Hogan presented emails from 2015 between Beer and a different rental agency which he said showed she had permission to run the business. She said she had six rental agencies and nine rental managers since moving in late 2015.
Beer said the covenant issue was one for the district court and claims of resource consent breaches were being heard by the Environment Court. The issue for the district court was one of the right to run her dog business which had been agreed in 2015 as a trade-off for three non-consented dwellings on the property, which could not be tenanted.
Beer asked the tribunal to throw out the case saying: “I cannot emphasize how unfair and stressful this application has been.”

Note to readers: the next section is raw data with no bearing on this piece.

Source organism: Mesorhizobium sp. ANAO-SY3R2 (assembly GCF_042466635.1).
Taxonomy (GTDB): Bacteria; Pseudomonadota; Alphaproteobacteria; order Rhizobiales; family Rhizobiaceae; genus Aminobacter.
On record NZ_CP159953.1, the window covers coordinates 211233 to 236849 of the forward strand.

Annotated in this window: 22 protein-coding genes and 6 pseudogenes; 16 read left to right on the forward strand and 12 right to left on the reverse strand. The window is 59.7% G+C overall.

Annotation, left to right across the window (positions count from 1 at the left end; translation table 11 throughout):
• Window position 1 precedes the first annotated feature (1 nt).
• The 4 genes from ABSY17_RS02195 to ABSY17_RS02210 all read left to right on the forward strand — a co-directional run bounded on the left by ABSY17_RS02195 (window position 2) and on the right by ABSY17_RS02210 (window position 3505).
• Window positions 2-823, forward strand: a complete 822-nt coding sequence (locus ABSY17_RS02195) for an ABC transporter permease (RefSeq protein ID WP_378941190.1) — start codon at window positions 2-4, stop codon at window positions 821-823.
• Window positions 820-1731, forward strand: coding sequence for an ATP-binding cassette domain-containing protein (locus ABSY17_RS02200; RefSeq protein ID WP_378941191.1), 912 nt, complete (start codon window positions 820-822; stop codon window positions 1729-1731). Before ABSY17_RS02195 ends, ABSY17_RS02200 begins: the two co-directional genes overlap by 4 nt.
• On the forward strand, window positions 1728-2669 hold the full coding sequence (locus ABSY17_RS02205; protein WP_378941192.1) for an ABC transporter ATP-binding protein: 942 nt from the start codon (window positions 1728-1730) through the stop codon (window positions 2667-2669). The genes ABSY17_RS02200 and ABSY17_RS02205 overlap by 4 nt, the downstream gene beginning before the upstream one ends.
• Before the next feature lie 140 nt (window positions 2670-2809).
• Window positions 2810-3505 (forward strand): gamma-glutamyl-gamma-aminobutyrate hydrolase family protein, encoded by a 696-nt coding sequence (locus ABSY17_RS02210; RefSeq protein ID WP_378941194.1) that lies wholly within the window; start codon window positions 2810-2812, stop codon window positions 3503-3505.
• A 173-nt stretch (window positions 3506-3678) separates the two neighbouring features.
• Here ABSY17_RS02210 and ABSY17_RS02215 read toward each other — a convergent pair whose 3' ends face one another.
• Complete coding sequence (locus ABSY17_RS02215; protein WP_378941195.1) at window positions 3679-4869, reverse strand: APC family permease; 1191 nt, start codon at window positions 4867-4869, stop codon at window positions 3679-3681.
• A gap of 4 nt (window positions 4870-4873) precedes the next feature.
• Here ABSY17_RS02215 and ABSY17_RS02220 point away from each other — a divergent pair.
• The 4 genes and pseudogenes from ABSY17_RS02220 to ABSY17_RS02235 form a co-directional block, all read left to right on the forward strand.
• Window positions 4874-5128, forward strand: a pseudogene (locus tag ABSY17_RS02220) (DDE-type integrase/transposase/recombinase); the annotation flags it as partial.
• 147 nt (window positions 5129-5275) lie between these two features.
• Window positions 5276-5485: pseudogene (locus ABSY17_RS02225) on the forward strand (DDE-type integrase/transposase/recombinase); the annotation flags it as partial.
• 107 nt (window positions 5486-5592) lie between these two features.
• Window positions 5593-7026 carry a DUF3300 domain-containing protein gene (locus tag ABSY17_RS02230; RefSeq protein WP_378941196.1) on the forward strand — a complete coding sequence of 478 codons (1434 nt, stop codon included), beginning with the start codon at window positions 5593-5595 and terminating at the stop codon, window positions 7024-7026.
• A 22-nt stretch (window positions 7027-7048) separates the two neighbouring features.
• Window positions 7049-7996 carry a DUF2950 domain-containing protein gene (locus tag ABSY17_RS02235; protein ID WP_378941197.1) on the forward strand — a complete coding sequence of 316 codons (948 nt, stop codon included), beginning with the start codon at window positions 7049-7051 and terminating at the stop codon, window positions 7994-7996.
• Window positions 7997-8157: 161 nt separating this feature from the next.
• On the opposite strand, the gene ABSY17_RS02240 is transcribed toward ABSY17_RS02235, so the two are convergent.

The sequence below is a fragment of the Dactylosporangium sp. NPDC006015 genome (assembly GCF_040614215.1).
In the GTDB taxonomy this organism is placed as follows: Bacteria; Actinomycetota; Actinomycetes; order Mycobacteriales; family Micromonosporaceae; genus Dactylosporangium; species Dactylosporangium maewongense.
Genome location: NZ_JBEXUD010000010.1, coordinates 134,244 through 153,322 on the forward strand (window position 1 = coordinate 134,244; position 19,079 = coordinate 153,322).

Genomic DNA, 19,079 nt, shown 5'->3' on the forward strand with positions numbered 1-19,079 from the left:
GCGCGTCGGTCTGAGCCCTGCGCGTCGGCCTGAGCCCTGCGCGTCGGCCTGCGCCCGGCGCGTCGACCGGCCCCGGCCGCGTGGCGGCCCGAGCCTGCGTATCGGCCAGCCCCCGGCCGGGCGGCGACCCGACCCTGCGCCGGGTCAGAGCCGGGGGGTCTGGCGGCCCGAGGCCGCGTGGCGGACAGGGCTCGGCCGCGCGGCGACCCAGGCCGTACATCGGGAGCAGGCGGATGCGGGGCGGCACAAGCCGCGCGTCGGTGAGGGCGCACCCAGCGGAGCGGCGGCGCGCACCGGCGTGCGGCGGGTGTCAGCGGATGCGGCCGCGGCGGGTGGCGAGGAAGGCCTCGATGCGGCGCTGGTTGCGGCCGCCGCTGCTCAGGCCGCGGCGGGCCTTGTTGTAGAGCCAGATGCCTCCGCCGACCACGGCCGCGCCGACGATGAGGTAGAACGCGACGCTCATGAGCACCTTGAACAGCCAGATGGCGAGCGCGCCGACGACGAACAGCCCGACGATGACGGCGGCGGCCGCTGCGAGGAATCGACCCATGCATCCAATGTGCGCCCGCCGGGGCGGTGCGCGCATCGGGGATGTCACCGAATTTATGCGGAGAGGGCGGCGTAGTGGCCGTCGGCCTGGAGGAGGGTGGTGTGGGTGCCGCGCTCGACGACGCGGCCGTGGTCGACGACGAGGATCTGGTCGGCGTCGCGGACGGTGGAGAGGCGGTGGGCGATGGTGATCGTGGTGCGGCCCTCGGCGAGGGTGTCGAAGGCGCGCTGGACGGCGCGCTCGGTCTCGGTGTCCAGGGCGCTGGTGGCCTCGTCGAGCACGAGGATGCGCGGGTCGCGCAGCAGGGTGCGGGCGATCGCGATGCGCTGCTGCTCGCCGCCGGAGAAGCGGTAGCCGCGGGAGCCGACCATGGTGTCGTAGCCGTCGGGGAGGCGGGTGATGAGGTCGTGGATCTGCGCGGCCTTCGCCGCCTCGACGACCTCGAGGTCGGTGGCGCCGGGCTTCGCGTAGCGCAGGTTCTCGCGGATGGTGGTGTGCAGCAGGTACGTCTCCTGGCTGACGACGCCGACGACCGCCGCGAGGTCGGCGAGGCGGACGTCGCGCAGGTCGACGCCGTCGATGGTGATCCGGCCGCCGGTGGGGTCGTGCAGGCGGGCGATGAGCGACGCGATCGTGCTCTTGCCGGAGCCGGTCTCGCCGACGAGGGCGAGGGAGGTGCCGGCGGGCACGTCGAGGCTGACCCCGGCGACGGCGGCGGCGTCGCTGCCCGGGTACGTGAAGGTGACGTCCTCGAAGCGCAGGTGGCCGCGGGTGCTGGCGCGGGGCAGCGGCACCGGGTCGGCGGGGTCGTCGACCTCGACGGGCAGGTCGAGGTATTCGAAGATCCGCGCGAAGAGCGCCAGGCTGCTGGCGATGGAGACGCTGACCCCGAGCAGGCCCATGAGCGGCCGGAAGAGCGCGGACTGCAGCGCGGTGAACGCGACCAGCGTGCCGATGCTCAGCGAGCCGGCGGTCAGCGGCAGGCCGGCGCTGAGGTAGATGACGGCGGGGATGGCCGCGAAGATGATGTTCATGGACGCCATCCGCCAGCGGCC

She said neighbors had exaggerated dog numbers with only five on the property most mornings and the day-stay dogs present for about four hours a day. She also denied there had been attacks on stock.
“These are neighbors who complain constantly to council. I feel it is very unreasonable – the amount of bullying and the amount of complaints. It is a consistent strategy.”
Beer said they had banded together to push her out and were using Auckland Council and the Tenancy Tribunal in lieu of paying for lawyers.
She said there was no evidence that noise from the dogs had upset their lives while she had twice paid for acoustic checks on the property, which did not show limits exceeded.
“I understand my neighbors are upset but they don’t live in a residential zone.”
Adjudicator Joon Yi has reserved his decision.